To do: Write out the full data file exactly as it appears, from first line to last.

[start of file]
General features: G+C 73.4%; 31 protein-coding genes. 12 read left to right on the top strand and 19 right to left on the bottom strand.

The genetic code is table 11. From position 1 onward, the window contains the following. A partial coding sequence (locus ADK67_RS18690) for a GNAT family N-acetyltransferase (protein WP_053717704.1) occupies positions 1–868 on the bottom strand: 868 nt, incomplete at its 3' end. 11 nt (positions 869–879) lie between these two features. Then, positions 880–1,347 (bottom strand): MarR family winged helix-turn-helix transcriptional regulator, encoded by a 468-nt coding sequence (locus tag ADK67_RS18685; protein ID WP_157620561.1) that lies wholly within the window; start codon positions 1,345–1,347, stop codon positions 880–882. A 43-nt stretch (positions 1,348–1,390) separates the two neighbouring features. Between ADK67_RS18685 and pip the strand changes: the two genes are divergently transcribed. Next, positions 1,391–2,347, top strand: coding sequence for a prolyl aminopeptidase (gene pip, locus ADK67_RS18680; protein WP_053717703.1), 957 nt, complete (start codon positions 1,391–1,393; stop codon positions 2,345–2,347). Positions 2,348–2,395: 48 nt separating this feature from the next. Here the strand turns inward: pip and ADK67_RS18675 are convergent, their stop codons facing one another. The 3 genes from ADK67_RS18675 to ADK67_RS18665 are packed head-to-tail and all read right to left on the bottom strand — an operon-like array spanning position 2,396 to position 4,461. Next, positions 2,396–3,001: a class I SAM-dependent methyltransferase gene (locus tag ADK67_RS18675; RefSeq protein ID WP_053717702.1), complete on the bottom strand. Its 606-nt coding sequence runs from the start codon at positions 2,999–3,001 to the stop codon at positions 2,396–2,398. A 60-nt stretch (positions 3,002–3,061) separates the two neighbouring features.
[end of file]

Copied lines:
General features: G+C 73.4%; 31 protein-coding genes. 12 read left to right on the top strand and 19 right to left on the bottom strand.

The genetic code is table 11. From position 1 onward, the window contains the following. A partial coding sequence (locus ADK67_RS18690) for a GNAT family N-acetyltransferase (protein WP_053717704.1) occupies positions 1–868 on the bottom strand: 868 nt, incomplete at its 3' end. 11 nt (positions 869–879) lie between these two features. Then, positions 880–1,347 (bottom strand): MarR family winged helix-turn-helix transcriptional regulator, encoded by a 468-nt coding sequence (locus tag ADK67_RS18685; protein ID WP_157620561.1) that lies wholly within the window; start codon positions 1,345–1,347, stop codon positions 880–882. A 43-nt stretch (positions 1,348–1,390) separates the two neighbouring features. Between ADK67_RS18685 and pip the strand changes: the two genes are divergently transcribed. Next, positions 1,391–2,347, top strand: coding sequence for a prolyl aminopeptidase (gene pip, locus ADK67_RS18680; protein WP_053717703.1), 957 nt, complete (start codon positions 1,391–1,393; stop codon positions 2,345–2,347). Positions 2,348–2,395: 48 nt separating this feature from the next. Here the strand turns inward: pip and ADK67_RS18675 are convergent, their stop codons facing one another. The 3 genes from ADK67_RS18675 to ADK67_RS18665 are packed head-to-tail and all read right to left on the bottom strand — an operon-like array spanning position 2,396 to position 4,461. Next, positions 2,396–3,001: a class I SAM-dependent methyltransferase gene (locus tag ADK67_RS18675; RefSeq protein ID WP_053717702.1), complete on the bottom strand. Its 606-nt coding sequence runs from the start codon at positions 2,999–3,001 to the stop codon at positions 2,396–2,398. A 60-nt stretch (positions 3,002–3,061) separates the two neighbouring features.